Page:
In 2017, it was estimated that Americans throw away 500 million plastic straws per day, and that if this alarming rate continues, there will be more plastic than fish in the ocean by 2050. A number of strides have been made across the country since: Seattle’s ban on single-use plastic straws officially went into effect last year, and many other cities are in the process of passing similar resolutions. Some big companies are also following suit: Starbucks has vowed to stop using plastic straws by 2020, and Alaska Airlines is poised to become the first airline to completely phase out plastic straws and cocktail stirrers onboard.
But what can you do on an individual level? It’s time to either quit straws altogether (#StopSucking), or jump on the reusable straw bandwagon—the non-plastic variety is just as satisfying for slurping and a great first step towards breaking your plastic habit. Whether you’re embarking on a 30-day zero-waste challenge or simply want to make a small change that’s better for the environment, try one of our favorite reusable straws crafted from stainless steel, glass, silicone, or bamboo.
This neutral option matches any kind of glassware. Arianne Jones
Each of these minimally processed straws is made from a single stem of bamboo. Since every stalk of bamboo is unique, Buluh straws vary slightly in diameter. Sold in packs of eight, they arrive packaged in a natural cotton bag and come with their own skinny wire brush for easy cleaning. Be sure to clean and dry well between uses, as the absorbent bamboo material can soften, warp, and crack if left soaking in liquid.
Stylish, lightweight, and more durable than they appear. Arianne Jones
We were skeptical about glass as straw-making material at first, as it’s clearly more delicate than something like silicone or stainless steel. However, as soon as we opened the package from Simply Straws, we were struck by how durable these lightweight sippers felt.
Simply Straws are available in an assortment of different lengths, widths, shapes (straight or angled), and colors—milk glass collectors will be particularly fond of the frosted green and white versions.
Glass does not absorb flavor or odor, so if handled carefully, these straws can last a lifetime. Glass also does not conduct heat as quickly as steel or copper, so they’re is an excellent option for folks who prefer to use a straw for hot beverages.
Glass straws may not be your best bet if you’re looking for something that travels well or is suitable for small children. But for an elegant desk lunch or a snazzy cocktail at home, they’re a pleasure to use.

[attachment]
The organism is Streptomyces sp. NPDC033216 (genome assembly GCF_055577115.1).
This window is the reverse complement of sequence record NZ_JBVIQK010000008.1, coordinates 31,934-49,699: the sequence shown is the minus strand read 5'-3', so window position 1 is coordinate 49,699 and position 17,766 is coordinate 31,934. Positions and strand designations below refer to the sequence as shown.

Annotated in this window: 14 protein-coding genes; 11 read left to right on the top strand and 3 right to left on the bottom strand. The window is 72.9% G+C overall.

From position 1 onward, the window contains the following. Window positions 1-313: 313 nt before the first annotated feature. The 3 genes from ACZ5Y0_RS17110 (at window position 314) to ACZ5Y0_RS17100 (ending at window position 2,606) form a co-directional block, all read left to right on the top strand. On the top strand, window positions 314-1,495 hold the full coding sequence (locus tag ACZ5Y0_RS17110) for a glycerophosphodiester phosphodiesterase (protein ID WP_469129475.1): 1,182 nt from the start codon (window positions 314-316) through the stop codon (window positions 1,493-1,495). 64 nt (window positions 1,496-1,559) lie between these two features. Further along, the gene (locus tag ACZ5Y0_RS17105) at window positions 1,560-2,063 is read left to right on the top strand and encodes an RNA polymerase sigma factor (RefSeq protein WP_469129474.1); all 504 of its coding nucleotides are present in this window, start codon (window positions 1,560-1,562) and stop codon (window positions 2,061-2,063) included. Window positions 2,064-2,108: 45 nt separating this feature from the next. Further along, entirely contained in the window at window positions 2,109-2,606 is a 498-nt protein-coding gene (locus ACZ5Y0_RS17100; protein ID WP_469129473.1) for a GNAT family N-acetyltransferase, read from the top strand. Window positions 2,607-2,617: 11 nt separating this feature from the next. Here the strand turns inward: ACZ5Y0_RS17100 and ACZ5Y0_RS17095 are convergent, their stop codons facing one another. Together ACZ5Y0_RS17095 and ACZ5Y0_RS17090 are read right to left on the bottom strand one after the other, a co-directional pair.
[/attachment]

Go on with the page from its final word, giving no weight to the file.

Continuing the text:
A smart replacement for single-use plastic. Arianne Jones
One of the main issues with stainless steel straws is that the metal conducts heat or cold very quickly. This can make both iced and hot drinks tough to enjoy, especially if you have sensitive teeth or lips.
Klean Kanteen solves the temperature problem with the addition of silicone toppers. The cushiony layer also adds a bit of dental protection for anyone tempted to chew on the stainless steel straws.
Soft and pliable with a unique oval opening, this silicone option will fit into the lid of any travel mug in your kitchen cabinet. Koffie Straw Company
Our top pick for straw-chewers and children (two categories with a lot of overlap), the Koffie straw is made of 100% food-safe silicone, making it is soft and extremely pliable. Its most distinguishing trait is its unusual, oval-shaped opening, which is designed to fit easily into most reusable travel mug lids.
Koffie straws come in both 7- and 10-inch versions, but brand enthusiasts have been known to trim their straws to perfectly fit their favorite mugs.
Eye-catching and functional at the same time. Arianne Jones
Behold the straw that raised $1.8 million in a Kickstarter campaign: the James Bond of straws—shaken, not stirred.
Who doesn’t want a straw that claims to be made of “orca tears and mermaid love”? In reality, it’s comprised of a bendy, food-grade silicone tube encased in a segmented stainless-steel shell. When removed from its handy, recycled-plastic carrying case and unfolded, the steel pieces snap into place like a tent pole.
Final Straw gives its colors quirky monikers, such as shark-butt grey and sea tur-teal, so named for the sea turtle in a viral video that galvanized the #StopSucking movement.
While a bit bulkier and heavier than some of the other options on this list, Final Straw gets extra points for its fun, clever design and alluring rainbow-metallic finish.